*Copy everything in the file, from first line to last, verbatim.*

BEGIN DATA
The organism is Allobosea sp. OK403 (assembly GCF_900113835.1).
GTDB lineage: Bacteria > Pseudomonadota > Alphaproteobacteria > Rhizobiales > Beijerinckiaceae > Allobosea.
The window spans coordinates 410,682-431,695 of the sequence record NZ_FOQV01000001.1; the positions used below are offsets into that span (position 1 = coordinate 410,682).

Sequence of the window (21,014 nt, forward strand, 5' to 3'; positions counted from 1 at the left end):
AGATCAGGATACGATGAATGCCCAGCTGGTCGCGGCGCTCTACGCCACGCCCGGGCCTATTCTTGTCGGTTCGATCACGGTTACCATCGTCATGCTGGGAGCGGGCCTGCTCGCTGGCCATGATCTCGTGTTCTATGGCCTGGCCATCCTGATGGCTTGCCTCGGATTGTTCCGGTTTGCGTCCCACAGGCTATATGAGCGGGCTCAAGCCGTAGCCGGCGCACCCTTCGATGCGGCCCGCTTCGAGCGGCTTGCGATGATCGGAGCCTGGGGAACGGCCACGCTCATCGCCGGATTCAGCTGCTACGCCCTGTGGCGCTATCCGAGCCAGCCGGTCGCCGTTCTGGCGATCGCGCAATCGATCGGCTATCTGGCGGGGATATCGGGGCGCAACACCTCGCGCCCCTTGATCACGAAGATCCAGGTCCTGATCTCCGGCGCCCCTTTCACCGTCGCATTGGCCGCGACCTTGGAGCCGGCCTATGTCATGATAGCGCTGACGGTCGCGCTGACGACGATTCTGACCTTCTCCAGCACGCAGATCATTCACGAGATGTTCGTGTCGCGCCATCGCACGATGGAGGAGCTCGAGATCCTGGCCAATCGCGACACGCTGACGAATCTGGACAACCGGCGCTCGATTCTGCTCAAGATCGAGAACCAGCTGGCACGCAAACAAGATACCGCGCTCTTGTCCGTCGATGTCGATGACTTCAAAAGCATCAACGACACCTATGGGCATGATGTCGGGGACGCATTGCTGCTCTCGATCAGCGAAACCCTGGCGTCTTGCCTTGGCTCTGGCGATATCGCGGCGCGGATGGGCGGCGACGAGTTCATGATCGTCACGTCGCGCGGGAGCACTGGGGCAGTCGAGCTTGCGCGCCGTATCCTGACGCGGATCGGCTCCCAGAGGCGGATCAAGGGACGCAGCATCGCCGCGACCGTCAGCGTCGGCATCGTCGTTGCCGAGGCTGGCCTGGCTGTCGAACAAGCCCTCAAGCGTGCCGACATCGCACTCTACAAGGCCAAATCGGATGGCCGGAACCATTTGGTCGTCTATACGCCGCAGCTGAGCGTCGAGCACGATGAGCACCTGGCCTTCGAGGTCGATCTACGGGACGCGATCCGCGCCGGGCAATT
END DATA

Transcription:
The organism is Allobosea sp. OK403 (assembly GCF_900113835.1).
GTDB lineage: Bacteria > Pseudomonadota > Alphaproteobacteria > Rhizobiales > Beijerinckiaceae > Allobosea.
The window spans coordinates 410,682-431,695 of the sequence record NZ_FOQV01000001.1; the positions used below are offsets into that span (position 1 = coordinate 410,682).

Sequence of the window (21,014 nt, forward strand, 5' to 3'; positions counted from 1 at the left end):
AGATCAGGATACGATGAATGCCCAGCTGGTCGCGGCGCTCTACGCCACGCCCGGGCCTATTCTTGTCGGTTCGATCACGGTTACCATCGTCATGCTGGGAGCGGGCCTGCTCGCTGGCCATGATCTCGTGTTCTATGGCCTGGCCATCCTGATGGCTTGCCTCGGATTGTTCCGGTTTGCGTCCCACAGGCTATATGAGCGGGCTCAAGCCGTAGCCGGCGCACCCTTCGATGCGGCCCGCTTCGAGCGGCTTGCGATGATCGGAGCCTGGGGAACGGCCACGCTCATCGCCGGATTCAGCTGCTACGCCCTGTGGCGCTATCCGAGCCAGCCGGTCGCCGTTCTGGCGATCGCGCAATCGATCGGCTATCTGGCGGGGATATCGGGGCGCAACACCTCGCGCCCCTTGATCACGAAGATCCAGGTCCTGATCTCCGGCGCCCCTTTCACCGTCGCATTGGCCGCGACCTTGGAGCCGGCCTATGTCATGATAGCGCTGACGGTCGCGCTGACGACGATTCTGACCTTCTCCAGCACGCAGATCATTCACGAGATGTTCGTGTCGCGCCATCGCACGATGGAGGAGCTCGAGATCCTGGCCAATCGCGACACGCTGACGAATCTGGACAACCGGCGCTCGATTCTGCTCAAGATCGAGAACCAGCTGGCACGCAAACAAGATACCGCGCTCTTGTCCGTCGATGTCGATGACTTCAAAAGCATCAACGACACCTATGGGCATGATGTCGGGGACGCATTGCTGCTCTCGATCAGCGAAACCCTGGCGTCTTGCCTTGGCTCTGGCGATATCGCGGCGCGGATGGGCGGCGACGAGTTCATGATCGTCACGTCGCGCGGGAGCACTGGGGCAGTCGAGCTTGCGCGCCGTATCCTGACGCGGATCGGCTCCCAGAGGCGGATCAAGGGACGCAGCATCGCCGCGACCGTCAGCGTCGGCATCGTCGTTGCCGAGGCTGGCCTGGCTGTCGAACAAGCCCTCAAGCGTGCCGACATCGCACTCTACAAGGCCAAATCGGATGGCCGGAACCATTTGGTCGTCTATACGCCGCAGCTGAGCGTCGAGCACGATGAGCACCTGGCCTTCGAGGTCGATCTACGGGACGCGATCCGCGCCGGGCAATT